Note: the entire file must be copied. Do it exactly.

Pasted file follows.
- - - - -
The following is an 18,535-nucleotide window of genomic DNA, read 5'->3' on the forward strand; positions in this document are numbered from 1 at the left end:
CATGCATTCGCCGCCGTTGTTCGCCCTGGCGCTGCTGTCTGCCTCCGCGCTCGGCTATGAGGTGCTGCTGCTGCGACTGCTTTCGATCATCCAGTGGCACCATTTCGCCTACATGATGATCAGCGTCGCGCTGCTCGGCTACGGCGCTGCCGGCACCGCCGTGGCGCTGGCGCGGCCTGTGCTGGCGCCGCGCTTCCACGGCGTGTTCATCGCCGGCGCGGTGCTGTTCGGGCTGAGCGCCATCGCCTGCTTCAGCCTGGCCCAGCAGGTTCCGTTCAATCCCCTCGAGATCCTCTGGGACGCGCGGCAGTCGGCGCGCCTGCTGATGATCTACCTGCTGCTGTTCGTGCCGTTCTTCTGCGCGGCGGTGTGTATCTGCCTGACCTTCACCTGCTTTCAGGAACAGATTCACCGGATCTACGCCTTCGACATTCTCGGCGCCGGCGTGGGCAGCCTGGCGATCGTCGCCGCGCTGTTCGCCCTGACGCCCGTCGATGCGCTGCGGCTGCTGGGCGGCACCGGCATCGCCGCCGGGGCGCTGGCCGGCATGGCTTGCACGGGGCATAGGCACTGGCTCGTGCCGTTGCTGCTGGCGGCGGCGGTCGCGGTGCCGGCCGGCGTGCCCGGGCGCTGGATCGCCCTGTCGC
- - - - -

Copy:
The following is an 18,535-nucleotide window of genomic DNA, read 5'->3' on the forward strand; positions in this document are numbered from 1 at the left end:
CATGCATTCGCCGCCGTTGTTCGCCCTGGCGCTGCTGTCTGCCTCCGCGCTCGGCTATGAGGTGCTGCTGCTGCGACTGCTTTCGATCATCCAGTGGCACCATTTCGCCTACATGATGATCAGCGTCGCGCTGCTCGGCTACGGCGCTGCCGGCACCGCCGTGGCGCTGGCGCGGCCTGTGCTGGCGCCGCGCTTCCACGGCGTGTTCATCGCCGGCGCGGTGCTGTTCGGGCTGAGCGCCATCGCCTGCTTCAGCCTGGCCCAGCAGGTTCCGTTCAATCCCCTCGAGATCCTCTGGGACGCGCGGCAGTCGGCGCGCCTGCTGATGATCTACCTGCTGCTGTTCGTGCCGTTCTTCTGCGCGGCGGTGTGTATCTGCCTGACCTTCACCTGCTTTCAGGAACAGATTCACCGGATCTACGCCTTCGACATTCTCGGCGCCGGCGTGGGCAGCCTGGCGATCGTCGCCGCGCTGTTCGCCCTGACGCCCGTCGATGCGCTGCGGCTGCTGGGCGGCACCGGCATCGCCGCCGGGGCGCTGGCCGGCATGGCTTGCACGGGGCATAGGCACTGGCTCGTGCCGTTGCTGCTGGCGGCGGCGGTCGCGGTGCCGGCCGGCGTGCCCGGGCGCTGGATCGCCCTGTCGC